In a field just outside the town of Bovey Tracey stands a forlorn looking granite cross, it is sometimes known as Longston Cross or Challabrook Cross. At some time in the past it has been used as a gatepost as is evident from the two rusty gate hangers that still protrude from its battered shaft. It also looks as if the arm was smashed off in order to create a straight edge from which to hang the gate. A small plaque marks the fact that at one time the cross was used to mark the grave of a Royalist Officer that was killed nearby in 1645 in the battle of Bovey Heathfield where the Roundheads defeated the Royalist army. It states:
“This old cross once marked the grave of a Royalist officer who fell near here in 1645 when Cromwell’s troops defeated the Royalists – A. J. Wyatt 1923“.
A story goes that this particular Royalist officer called Longston, (hence the name Longston Cross) was very popular with the troops he commanded. Following his death at the battle of Bovey Heathfield his men went in search of a memorial stone to mark his grave. They came across the old cross at some unknown location and took it back to his burial site, presumably somewhere near to the battlefield.. At some point in time the cross was removed only to resurfaced in 1882 where it was serving as a gatepost at Challabrook Farm. Evidence of this can be seen by the rusty gate hanger still in situ today The cross was actually rescued, restored and resited to its current location by a Mr A. J. Wyatt in 1923. Harrison, p.155.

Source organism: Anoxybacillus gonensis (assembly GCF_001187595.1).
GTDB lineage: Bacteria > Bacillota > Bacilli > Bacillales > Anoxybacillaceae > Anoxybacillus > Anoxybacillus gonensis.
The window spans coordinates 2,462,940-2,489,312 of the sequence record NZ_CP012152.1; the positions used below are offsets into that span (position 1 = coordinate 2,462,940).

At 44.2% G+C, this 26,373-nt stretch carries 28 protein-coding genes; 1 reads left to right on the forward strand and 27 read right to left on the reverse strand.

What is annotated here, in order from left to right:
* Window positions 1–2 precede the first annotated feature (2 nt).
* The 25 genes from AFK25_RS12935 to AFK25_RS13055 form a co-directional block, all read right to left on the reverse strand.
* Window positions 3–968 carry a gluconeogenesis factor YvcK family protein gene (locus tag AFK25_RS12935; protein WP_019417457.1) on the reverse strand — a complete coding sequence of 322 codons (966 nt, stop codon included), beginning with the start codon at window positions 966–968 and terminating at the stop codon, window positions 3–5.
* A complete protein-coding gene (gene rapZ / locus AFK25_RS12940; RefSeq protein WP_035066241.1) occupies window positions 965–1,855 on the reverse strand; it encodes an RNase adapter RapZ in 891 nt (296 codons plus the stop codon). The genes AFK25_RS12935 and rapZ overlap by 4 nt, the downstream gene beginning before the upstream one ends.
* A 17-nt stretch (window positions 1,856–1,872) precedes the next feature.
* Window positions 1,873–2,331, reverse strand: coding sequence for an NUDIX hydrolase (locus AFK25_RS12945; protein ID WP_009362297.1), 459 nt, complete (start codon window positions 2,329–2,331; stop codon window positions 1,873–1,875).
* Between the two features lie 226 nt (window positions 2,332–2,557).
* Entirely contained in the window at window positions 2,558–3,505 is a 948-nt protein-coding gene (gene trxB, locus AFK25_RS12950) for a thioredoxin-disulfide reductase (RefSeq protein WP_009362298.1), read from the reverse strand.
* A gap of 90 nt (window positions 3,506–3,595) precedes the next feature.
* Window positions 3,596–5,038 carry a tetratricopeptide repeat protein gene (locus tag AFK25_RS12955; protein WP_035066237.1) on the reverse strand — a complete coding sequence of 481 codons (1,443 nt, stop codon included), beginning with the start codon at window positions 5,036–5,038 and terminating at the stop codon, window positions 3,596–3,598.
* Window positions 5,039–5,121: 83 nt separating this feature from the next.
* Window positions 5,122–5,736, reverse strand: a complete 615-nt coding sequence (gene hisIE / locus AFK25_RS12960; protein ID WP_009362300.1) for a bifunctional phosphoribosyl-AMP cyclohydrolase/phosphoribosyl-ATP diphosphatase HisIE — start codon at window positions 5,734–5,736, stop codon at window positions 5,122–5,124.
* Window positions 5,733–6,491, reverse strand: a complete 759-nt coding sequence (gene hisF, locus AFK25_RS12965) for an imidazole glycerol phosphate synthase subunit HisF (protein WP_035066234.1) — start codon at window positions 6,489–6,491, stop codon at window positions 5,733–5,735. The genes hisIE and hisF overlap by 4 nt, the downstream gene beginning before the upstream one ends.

To further add insult to injury a 14 x 12cm cross has been incised on its south-eastern face which may have been a later addition although today there is little evidence of this. Today the cross stands at a height of 1.7m and a shaft circumference of 1.37m, what is left of the arms spans a tragic 48cm.
© Tim Sandles 2007
Sandles, T. 1997 A Pilgrimage to Dartmoor’s Crosses, Forest Publishing, Liverton.
Harrison, B. 2001. Dartmoor Stone Crosses. Tiverton: Halsgrove Publishing